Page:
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Film Clips

Movie magic is latest draw in the Falls

  • Recorder/Paul Franz<br/>Workers install temporary sinage to the Salmon Falls Artisans Showroom in Shelburne Falls converting it into a diner's exterior.

    Recorder/Paul Franz
    Workers install temporary sinage to the Salmon Falls Artisans Showroom in Shelburne Falls converting it into a diner's exterior.

  • Recorder/Paul Franz<br/>Shelburne Falls will portray Carlinville in the movie "TheJudge" being filmed there next week.

    Recorder/Paul Franz
    Shelburne Falls will portray Carlinville in the movie "TheJudge" being filmed there next week.

  • Recorder/Paul Franz<br/>Scenic artist Jonathan Kohrman of Whately, who usually works in New York City or Boston,  touches up the wrought iron on Memorial Hall which will be Crawford County Sheriffs Department for the film “The Judge”.

    Recorder/Paul Franz
    Scenic artist Jonathan Kohrman of Whately, who usually works in New York City or Boston, touches up the wrought iron on Memorial Hall which will be Crawford County Sheriffs Department for the film “The Judge”.

  • Recorder/Paul Franz<br/>Workers install temporary sinage to the Salmon Falls Artisans Showroom in Shelburne Falls converting it into a diner's exterior.
  • Recorder/Paul Franz<br/>Shelburne Falls will portray Carlinville in the movie "TheJudge" being filmed there next week.
  • Recorder/Paul Franz<br/>Scenic artist Jonathan Kohrman of Whately, who usually works in New York City or Boston,  touches up the wrought iron on Memorial Hall which will be Crawford County Sheriffs Department for the film “The Judge”.

CARLINVILLE — For those who live in Shelburne Falls, coming home each night after work, or getting out for a morning walk this week has become a new adventure, as their New England village gets changed into the movie set for fictional Carlinville, Ind., It’s like a reverse Halloween — in which the town gets into costume and the residents come out to see it.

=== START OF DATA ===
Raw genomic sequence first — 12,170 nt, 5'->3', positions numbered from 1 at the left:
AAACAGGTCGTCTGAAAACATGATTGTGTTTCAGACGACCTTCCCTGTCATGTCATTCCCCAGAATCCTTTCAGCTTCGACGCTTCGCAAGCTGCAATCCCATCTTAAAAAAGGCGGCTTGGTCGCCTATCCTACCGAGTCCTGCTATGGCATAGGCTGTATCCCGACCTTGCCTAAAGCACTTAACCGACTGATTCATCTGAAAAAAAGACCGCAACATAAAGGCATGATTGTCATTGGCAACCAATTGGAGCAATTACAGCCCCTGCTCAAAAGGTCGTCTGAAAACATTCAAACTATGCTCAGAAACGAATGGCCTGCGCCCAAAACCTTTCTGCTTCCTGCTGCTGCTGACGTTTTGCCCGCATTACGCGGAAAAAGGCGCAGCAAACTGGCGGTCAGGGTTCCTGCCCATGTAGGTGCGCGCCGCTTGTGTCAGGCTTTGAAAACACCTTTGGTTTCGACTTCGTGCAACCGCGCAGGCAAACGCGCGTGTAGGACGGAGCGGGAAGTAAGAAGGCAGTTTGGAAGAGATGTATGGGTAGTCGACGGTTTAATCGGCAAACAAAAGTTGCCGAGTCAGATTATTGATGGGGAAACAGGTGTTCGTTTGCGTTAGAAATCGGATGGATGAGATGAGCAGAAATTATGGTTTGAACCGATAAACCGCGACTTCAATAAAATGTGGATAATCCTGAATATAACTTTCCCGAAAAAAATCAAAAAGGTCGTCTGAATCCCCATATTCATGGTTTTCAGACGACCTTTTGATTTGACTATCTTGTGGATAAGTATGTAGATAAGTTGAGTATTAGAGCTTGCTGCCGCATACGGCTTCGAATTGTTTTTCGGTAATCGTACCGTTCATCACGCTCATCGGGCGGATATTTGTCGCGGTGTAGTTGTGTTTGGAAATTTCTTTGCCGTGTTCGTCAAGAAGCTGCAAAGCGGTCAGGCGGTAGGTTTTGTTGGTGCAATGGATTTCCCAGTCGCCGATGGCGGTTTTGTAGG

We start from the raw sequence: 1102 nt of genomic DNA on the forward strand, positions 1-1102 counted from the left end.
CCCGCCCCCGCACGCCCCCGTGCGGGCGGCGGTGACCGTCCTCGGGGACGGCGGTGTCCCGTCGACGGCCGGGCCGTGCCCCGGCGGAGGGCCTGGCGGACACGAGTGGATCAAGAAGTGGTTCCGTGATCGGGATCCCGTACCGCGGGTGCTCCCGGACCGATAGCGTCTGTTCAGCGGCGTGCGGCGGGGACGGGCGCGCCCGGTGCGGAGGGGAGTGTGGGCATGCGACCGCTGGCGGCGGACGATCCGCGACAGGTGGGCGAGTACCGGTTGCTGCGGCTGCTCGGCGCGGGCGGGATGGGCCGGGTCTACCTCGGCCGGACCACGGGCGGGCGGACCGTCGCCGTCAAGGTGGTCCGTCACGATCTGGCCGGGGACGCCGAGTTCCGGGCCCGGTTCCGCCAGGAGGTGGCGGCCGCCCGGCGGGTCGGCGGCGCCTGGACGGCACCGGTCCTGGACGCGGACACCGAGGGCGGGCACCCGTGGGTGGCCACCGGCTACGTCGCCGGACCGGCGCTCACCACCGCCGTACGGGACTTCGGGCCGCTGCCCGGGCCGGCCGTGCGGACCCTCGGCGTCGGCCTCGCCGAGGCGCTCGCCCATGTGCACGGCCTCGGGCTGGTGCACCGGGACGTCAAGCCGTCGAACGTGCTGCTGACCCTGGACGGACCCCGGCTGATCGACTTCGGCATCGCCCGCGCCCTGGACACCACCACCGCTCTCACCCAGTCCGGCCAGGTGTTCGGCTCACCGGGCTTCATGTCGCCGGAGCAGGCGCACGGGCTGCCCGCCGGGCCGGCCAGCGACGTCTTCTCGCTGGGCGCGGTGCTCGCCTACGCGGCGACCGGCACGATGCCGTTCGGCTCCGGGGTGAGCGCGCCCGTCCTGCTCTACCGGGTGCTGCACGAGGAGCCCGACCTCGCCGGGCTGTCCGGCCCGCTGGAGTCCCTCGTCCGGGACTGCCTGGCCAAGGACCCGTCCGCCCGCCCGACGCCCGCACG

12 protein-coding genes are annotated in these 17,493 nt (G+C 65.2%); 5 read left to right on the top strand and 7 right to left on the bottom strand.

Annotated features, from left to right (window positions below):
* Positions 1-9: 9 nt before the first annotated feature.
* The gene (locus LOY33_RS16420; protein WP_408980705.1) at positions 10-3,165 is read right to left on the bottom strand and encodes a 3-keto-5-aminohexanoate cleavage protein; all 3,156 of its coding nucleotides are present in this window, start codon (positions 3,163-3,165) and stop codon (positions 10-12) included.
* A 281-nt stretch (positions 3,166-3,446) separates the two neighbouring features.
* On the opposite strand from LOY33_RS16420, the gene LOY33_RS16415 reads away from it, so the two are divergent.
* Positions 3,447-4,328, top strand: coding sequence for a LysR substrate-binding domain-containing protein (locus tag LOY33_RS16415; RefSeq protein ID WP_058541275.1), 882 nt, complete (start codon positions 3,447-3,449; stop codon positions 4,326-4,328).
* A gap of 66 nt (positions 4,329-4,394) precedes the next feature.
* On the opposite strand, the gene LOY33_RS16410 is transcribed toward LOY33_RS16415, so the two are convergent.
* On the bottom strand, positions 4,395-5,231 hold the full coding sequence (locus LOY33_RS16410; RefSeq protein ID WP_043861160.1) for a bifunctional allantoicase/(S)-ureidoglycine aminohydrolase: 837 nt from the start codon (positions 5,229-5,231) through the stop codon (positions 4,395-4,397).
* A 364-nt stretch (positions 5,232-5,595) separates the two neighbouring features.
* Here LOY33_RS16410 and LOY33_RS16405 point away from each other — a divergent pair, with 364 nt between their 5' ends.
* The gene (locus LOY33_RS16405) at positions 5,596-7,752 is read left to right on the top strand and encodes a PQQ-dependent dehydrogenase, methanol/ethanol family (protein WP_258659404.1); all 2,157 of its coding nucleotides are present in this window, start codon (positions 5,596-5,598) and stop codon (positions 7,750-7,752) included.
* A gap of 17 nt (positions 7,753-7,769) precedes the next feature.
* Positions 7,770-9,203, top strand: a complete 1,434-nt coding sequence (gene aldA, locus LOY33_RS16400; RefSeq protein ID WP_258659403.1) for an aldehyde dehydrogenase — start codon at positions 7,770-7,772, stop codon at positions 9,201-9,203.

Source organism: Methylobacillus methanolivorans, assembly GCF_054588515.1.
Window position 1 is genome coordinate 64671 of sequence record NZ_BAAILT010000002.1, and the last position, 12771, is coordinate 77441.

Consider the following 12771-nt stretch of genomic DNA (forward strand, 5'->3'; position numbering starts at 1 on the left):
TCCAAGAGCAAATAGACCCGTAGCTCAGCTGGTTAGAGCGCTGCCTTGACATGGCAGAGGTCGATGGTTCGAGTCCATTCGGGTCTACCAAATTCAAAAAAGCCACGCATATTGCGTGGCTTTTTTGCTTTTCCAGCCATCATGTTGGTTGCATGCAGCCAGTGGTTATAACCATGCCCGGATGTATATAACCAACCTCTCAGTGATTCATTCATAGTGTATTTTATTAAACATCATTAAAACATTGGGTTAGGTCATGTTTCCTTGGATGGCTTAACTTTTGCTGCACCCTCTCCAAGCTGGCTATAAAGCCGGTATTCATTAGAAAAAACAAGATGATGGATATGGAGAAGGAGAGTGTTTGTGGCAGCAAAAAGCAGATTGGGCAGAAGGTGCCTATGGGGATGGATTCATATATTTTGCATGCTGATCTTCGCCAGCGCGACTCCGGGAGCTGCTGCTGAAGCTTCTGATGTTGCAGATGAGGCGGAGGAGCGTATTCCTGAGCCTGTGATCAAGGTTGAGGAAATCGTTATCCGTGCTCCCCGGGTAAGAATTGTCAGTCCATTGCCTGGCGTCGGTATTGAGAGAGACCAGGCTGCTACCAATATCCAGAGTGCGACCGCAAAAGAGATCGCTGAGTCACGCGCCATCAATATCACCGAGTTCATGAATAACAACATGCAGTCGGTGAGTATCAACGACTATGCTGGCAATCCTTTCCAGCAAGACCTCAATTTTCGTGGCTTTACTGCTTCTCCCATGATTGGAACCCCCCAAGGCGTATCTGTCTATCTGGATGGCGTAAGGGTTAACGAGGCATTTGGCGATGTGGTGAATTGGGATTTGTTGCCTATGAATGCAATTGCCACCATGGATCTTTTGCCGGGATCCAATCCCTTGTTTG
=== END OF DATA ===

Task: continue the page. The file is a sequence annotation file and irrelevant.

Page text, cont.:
Greenfield Savings Bank and the Greenfield Cooperative Bank in Shelburne Falls have been given new “Carlinville” signs. The facade of the Salmon Falls Artisans Showroom is now the “Flying Deer Diner,” with interior scenes for this diner filmed inside the former Mole Hollow Candle Co. building, according to the word on the street. Some storefronts have been given awnings, and the exterior of Good Spririts and Rethreads has been made over into a bar.

Friday was the first day of filming for “The Judge,” which stars Robert Downey Jr. and an all-star cast. In the film, Downey’s character, a lawyer, returns to his hometown (Carlinville) for his mother’s funeral, and learns that his father (played by Robert Duvall) is a murder suspect.

Although Friday was devoted to aerial shots of a funeral procession, extras were called in to portray passersby in filming the motorcade from Clement Street, near McCusker’s Market, down through Bridge Street up to the Mechanic Street intersection.

Over and over again came the buzz of a low-flying helicopter, with a camera mounted on it, filming the moving cars on Bridge Street.